BUFFALO, N.Y. -- Parenting practices and restrictions when it comes to alcohol use can make a difference with adolescent drinking, and there is considerable value to consistent and sustained parental attitudes about drinking, according to new research by a University at Buffalo psychologist.
This study, however, shows that those same parents who communicate the risks of alcohol use with their young children are often less likely to continue those discussions as their kids get older, a result suggesting that parents shouldn't underestimate the impact of maintaining that messaging as their children move through adolescence, according to Craig Colder.
His study, "A latent growth curve analysis of alcohol-use specific parenting and adolescent alcohol use," was published in the December issue of Addictive Behaviors.
Colder says a parent's attitude affects a kid's attitude, and subsequently drinking in general.
"What our data are suggesting is that you can't control all of your kids' decisions, but you can help them to make good choices in situations where alcohol is available," said Colder. "You want kids to think about and reflect upon the pros and cons of drinking based on your previous discussions."
A downloadable photo of Colder is available here: http://www.buffalo.edu/news/releases/2015/01/004.html.
Most of the literature on adolescent alcohol use has been driven by the kinds of attitudes that predict drinking, but little work has been done on how these attitudes form. That was the genesis for this project, according to Colder. "We wanted to understand how kids' attitudes develop."
Though evidence shows that restrictive household rules against alcohol use discourage children from drinking, parents tend to shift those rules over time, along with the attitudes they project to their kids about drinking. The rules slacken as children get older; the consequences of breaking those rules become less severe; and parents spend less time with their kids discussing alcohol use and its associated dangers.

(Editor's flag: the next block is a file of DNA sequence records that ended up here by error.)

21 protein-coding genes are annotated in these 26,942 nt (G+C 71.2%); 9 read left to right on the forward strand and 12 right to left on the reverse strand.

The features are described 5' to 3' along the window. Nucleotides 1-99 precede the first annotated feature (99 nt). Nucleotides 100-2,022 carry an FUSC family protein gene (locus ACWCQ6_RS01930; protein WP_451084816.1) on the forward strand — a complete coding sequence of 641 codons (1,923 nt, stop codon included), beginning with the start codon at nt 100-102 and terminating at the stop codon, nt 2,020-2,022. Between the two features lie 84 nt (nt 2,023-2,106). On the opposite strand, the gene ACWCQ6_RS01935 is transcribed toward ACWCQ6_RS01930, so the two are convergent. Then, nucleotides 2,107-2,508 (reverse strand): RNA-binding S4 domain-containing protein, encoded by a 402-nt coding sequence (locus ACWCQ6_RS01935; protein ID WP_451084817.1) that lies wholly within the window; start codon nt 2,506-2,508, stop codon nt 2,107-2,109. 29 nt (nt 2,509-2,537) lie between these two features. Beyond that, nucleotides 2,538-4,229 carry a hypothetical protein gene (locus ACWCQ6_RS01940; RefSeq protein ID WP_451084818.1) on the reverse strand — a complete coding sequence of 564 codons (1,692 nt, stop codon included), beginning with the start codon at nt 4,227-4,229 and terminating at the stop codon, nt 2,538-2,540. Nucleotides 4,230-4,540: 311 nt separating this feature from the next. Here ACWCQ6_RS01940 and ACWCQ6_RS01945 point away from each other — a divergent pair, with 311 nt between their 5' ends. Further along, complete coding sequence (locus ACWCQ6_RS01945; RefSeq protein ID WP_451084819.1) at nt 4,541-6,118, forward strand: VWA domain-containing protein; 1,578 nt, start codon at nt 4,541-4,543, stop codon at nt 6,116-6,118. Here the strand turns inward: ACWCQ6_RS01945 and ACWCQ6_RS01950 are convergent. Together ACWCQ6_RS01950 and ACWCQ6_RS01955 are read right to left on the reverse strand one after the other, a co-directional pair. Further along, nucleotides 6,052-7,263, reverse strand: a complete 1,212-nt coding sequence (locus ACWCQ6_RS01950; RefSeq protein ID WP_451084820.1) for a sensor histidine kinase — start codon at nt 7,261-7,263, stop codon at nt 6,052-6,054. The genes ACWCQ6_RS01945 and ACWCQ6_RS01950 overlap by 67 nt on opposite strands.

"We found a correlation between the shifting of those three aspects of parenting and increases in alcohol use," said Colder. "The more rapid those declines, the more rapid the increase in the onset of alcohol use."
The study used three annual assessments of parents and the target adolescent. For the first assessment, subjects were 10- or 11-years-old, an age before most kids initiate drinking. Researchers asked questions about drinking and the family environment. One year later, the subjects were interviewed again, and then interviewed a third time after another year had passed.
"The research is correlational in nature, which has implications for how we can interpret causality. We're not manipulating parenting in an experimental way. We're looking at what's happening in the naturalistic environment. It's called a passive correlation design," said Colder. "We're just observing two things that happen over time and determining if they're related to each other And these two things are related."
The NIH's National Institute on Drug Abuse, which funded this study, is funding another round of research, already underway, that will allow Colder to follow the subjects for an additional three years. The successive studies will combine data obtained before the subjects started drinking and through their early phases of experimental drinking, with the data to be gathered in the follow-up study, where alcohol use can escalate to problem drinking in the late adolescent, young adult years.